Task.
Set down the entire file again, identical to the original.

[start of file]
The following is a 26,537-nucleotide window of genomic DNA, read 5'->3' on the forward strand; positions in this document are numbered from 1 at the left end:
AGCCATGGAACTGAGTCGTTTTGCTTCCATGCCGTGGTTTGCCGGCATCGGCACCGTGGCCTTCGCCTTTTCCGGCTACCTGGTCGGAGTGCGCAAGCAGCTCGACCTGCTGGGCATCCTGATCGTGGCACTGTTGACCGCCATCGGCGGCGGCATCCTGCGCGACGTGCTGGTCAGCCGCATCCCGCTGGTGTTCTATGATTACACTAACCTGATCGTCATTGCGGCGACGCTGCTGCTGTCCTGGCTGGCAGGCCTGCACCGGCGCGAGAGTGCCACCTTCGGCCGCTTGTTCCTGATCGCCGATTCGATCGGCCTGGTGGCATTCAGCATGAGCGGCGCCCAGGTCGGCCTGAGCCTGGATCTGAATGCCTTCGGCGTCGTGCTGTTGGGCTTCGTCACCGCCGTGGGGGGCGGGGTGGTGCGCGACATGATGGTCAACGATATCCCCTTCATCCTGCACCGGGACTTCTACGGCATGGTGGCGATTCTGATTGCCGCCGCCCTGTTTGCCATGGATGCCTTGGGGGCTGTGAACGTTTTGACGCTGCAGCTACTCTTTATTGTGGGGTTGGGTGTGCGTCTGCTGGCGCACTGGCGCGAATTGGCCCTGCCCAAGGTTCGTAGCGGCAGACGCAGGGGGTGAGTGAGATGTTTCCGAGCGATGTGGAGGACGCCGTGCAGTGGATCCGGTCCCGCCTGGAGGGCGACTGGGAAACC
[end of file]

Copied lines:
The following is a 26,537-nucleotide window of genomic DNA, read 5'->3' on the forward strand; positions in this document are numbered from 1 at the left end:
AGCCATGGAACTGAGTCGTTTTGCTTCCATGCCGTGGTTTGCCGGCATCGGCACCGTGGCCTTCGCCTTTTCCGGCTACCTGGTCGGAGTGCGCAAGCAGCTCGACCTGCTGGGCATCCTGATCGTGGCACTGTTGACCGCCATCGGCGGCGGCATCCTGCGCGACGTGCTGGTCAGCCGCATCCCGCTGGTGTTCTATGATTACACTAACCTGATCGTCATTGCGGCGACGCTGCTGCTGTCCTGGCTGGCAGGCCTGCACCGGCGCGAGAGTGCCACCTTCGGCCGCTTGTTCCTGATCGCCGATTCGATCGGCCTGGTGGCATTCAGCATGAGCGGCGCCCAGGTCGGCCTGAGCCTGGATCTGAATGCCTTCGGCGTCGTGCTGTTGGGCTTCGTCACCGCCGTGGGGGGCGGGGTGGTGCGCGACATGATGGTCAACGATATCCCCTTCATCCTGCACCGGGACTTCTACGGCATGGTGGCGATTCTGATTGCCGCCGCCCTGTTTGCCATGGATGCCTTGGGGGCTGTGAACGTTTTGACGCTGCAGCTACTCTTTATTGTGGGGTTGGGTGTGCGTCTGCTGGCGCACTGGCGCGAATTGGCCCTGCCCAAGGTTCGTAGCGGCAGACGCAGGGGGTGAGTGAGATGTTTCCGAGCGATGTGGAGGACGCCGTGCAGTGGATCCGGTCCCGCCTGGAGGGCGACTGGGAAACC